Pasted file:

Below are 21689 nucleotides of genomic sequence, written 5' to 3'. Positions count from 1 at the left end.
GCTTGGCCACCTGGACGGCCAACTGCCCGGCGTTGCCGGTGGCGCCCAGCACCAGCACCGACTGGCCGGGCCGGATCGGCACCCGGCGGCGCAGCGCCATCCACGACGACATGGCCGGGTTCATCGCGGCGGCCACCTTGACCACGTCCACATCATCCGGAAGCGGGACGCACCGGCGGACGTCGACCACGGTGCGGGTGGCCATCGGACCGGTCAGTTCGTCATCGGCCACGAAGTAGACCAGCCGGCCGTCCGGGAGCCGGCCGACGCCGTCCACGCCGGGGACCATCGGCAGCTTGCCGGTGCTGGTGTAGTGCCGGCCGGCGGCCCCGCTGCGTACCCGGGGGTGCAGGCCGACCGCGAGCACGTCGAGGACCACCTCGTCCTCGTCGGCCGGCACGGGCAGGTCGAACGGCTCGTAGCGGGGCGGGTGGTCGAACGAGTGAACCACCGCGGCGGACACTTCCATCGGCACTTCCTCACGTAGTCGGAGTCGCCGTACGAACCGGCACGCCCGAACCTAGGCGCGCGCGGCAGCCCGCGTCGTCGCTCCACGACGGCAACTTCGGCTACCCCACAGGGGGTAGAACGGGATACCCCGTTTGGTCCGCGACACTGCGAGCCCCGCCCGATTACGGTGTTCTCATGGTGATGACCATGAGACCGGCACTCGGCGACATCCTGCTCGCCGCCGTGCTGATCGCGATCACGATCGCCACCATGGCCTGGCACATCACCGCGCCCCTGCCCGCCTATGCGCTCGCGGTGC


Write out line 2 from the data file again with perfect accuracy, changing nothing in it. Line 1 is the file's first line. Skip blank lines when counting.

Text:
GCTTGGCCACCTGGACGGCCAACTGCCCGGCGTTGCCGGTGGCGCCCAGCACCAGCACCGACTGGCCGGGCCGGATCGGCACCCGGCGGCGCAGCGCCATCCACGACGACATGGCCGGGTTCATCGCGGCGGCCACCTTGACCACGTCCACATCATCCGGAAGCGGGACGCACCGGCGGACGTCGACCACGGTGCGGGTGGCCATCGGACCGGTCAGTTCGTCATCGGCCACGAAGTAGACCAGCCGGCCGTCCGGGAGCCGGCCGACGCCGTCCACGCCGGGGACCATCGGCAGCTTGCCGGTGCTGGTGTAGTGCCGGCCGGCGGCCCCGCTGCGTACCCGGGGGTGCAGGCCGACCGCGAGCACGTCGAGGACCACCTCGTCCTCGTCGGCCGGCACGGGCAGGTCGAACGGCTCGTAGCGGGGCGGGTGGTCGAACGAGTGAACCACCGCGGCGGACACTTCCATCGGCACTTCCTCACGTAGTCGGAGTCGCCGTACGAACCGGCACGCCCGAACCTAGGCGCGCGCGGCAGCCCGCGTCGTCGCTCCACGACGGCAACTTCGGCTACCCCACAGGGGGTAGAACGGGATACCCCGTTTGGTCCGCGACACTGCGAGCCCCGCCCGATTACGGTGTTCTCATGGTGATGACCATGAGACCGGCACTCGGCGACATCCTGCTCGCCGCCGTGCTGATCGCGATCACGATCGCCACCATGGCCTGGCACATCACCGCGCCCCTGCCCGCCTATGCGCTCGCGGTGC